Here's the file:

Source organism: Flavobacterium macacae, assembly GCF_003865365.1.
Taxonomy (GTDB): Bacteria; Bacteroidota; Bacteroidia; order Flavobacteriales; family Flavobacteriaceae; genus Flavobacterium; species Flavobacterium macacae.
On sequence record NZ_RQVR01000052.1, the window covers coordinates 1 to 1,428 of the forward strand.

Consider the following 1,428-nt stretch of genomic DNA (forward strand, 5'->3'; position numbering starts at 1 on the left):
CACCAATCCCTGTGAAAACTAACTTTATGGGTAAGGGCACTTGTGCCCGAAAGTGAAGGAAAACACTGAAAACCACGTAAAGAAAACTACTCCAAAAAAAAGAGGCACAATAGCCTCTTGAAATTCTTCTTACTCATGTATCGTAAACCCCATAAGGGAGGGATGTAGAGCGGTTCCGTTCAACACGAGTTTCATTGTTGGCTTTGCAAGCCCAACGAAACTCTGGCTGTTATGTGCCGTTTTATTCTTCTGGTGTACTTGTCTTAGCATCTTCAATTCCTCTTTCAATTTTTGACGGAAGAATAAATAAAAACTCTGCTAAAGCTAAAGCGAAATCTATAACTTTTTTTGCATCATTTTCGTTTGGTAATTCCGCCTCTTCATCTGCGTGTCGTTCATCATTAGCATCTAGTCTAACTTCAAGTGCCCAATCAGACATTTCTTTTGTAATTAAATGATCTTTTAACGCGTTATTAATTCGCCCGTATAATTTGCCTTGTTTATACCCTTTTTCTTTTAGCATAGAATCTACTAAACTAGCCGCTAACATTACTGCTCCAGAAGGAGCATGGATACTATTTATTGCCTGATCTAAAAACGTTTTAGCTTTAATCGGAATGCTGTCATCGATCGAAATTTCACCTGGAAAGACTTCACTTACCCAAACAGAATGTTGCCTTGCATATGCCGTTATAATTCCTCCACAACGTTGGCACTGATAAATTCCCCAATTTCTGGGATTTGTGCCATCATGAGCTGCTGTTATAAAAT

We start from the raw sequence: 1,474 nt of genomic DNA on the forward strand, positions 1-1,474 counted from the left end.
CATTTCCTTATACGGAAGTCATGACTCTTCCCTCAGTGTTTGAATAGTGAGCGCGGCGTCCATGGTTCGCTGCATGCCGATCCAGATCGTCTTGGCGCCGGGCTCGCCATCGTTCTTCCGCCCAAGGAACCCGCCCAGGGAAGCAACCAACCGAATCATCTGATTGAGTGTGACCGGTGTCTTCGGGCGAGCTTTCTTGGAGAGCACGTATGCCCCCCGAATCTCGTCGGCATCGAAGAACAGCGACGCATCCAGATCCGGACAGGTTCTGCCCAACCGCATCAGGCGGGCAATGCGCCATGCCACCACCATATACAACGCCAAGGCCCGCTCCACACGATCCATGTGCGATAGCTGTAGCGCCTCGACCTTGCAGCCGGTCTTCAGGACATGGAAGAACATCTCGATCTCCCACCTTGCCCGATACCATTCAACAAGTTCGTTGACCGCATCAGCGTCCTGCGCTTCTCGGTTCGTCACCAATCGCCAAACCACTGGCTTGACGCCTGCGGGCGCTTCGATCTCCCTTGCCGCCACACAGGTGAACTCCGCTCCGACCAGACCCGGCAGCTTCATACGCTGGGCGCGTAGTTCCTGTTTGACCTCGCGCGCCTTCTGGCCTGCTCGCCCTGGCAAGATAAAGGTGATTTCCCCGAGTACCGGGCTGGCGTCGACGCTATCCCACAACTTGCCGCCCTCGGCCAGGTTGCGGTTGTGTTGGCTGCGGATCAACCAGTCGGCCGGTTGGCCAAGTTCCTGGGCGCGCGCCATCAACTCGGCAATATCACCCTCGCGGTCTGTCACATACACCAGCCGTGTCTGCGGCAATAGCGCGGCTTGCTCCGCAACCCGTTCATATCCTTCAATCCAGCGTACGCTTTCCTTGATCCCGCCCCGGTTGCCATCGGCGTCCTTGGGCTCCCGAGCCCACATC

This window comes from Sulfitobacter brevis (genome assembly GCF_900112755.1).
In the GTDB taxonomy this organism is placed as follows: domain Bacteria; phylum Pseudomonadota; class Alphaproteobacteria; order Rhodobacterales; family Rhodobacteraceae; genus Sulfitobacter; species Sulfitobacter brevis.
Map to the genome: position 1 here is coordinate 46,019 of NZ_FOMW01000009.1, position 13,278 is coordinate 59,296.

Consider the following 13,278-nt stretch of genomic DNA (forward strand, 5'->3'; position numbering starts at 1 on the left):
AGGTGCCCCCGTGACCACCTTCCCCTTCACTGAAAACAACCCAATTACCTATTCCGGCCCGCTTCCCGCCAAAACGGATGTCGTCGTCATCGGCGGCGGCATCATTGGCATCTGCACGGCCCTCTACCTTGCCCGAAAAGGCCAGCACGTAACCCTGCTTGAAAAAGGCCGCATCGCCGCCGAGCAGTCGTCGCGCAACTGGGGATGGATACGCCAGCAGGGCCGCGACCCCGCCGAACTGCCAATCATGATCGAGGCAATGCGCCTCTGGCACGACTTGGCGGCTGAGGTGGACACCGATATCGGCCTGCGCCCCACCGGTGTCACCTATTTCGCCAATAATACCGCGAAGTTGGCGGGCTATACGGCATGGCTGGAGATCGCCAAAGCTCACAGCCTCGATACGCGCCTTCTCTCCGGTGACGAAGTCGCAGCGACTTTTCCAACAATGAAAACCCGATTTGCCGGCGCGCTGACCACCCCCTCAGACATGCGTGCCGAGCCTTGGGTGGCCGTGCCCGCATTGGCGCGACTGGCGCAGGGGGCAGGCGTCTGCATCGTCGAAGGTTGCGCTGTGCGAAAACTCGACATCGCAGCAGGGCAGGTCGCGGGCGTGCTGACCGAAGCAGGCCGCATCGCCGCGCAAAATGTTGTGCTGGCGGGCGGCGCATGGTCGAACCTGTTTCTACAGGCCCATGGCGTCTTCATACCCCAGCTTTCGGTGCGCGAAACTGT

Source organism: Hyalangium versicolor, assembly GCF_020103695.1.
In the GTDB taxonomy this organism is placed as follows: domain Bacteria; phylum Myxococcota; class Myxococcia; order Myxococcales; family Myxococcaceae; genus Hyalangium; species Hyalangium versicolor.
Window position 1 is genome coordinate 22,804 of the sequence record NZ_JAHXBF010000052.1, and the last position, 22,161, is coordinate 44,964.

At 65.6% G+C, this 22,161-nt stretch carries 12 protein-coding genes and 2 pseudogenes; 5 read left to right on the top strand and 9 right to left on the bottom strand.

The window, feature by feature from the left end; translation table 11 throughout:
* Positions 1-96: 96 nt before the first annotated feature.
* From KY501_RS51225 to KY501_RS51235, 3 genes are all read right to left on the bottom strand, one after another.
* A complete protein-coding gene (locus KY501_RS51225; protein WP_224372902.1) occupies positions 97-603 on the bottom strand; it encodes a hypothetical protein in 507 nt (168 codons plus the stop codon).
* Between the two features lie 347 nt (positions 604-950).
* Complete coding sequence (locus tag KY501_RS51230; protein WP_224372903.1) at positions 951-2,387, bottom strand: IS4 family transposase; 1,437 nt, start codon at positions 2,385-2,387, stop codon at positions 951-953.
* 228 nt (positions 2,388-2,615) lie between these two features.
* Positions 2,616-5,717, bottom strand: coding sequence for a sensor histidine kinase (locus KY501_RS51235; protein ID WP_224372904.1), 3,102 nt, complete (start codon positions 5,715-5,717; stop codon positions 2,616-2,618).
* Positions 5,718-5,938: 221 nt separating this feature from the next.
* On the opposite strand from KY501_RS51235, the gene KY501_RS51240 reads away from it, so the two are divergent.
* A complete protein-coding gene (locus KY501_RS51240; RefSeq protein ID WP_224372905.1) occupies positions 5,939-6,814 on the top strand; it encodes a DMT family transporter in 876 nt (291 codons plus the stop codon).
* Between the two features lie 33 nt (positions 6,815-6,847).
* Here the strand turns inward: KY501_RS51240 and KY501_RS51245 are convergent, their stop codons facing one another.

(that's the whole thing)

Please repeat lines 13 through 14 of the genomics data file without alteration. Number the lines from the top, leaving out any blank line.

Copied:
Source organism: Hyalangium versicolor, assembly GCF_020103695.1.
In the GTDB taxonomy this organism is placed as follows: domain Bacteria; phylum Myxococcota; class Myxococcia; order Myxococcales; family Myxococcaceae; genus Hyalangium; species Hyalangium versicolor.